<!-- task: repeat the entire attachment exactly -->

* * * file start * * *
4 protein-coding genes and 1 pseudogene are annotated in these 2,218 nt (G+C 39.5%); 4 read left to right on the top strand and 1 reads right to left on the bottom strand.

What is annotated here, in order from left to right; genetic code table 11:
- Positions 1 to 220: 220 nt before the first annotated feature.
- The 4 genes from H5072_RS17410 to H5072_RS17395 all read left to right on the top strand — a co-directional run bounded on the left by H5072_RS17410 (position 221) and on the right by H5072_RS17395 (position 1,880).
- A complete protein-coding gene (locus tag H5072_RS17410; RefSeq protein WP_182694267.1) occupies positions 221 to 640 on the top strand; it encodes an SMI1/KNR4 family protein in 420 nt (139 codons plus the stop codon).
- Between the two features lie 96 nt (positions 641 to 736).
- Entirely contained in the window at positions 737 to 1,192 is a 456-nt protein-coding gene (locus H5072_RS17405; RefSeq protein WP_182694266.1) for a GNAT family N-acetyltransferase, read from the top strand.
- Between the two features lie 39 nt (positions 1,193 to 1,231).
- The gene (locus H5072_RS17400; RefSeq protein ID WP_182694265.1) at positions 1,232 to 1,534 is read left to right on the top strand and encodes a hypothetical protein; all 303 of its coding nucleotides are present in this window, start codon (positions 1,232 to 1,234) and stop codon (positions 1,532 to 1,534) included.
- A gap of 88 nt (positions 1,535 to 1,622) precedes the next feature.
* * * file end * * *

4 protein-coding genes and 1 pseudogene are annotated in these 2,218 nt (G+C 39.5%); 4 read left to right on the top strand and 1 reads right to left on the bottom strand.

What is annotated here, in order from left to right; genetic code table 11:
- Positions 1 to 220: 220 nt before the first annotated feature.
- The 4 genes from H5072_RS17410 to H5072_RS17395 all read left to right on the top strand — a co-directional run bounded on the left by H5072_RS17410 (position 221) and on the right by H5072_RS17395 (position 1,880).
- A complete protein-coding gene (locus tag H5072_RS17410; RefSeq protein WP_182694267.1) occupies positions 221 to 640 on the top strand; it encodes an SMI1/KNR4 family protein in 420 nt (139 codons plus the stop codon).
- Between the two features lie 96 nt (positions 641 to 736).
- Entirely contained in the window at positions 737 to 1,192 is a 456-nt protein-coding gene (locus H5072_RS17405; RefSeq protein WP_182694266.1) for a GNAT family N-acetyltransferase, read from the top strand.
- Between the two features lie 39 nt (positions 1,193 to 1,231).
- The gene (locus H5072_RS17400; RefSeq protein ID WP_182694265.1) at positions 1,232 to 1,534 is read left to right on the top strand and encodes a hypothetical protein; all 303 of its coding nucleotides are present in this window, start codon (positions 1,232 to 1,234) and stop codon (positions 1,532 to 1,534) included.
- A gap of 88 nt (positions 1,535 to 1,622) precedes the next feature.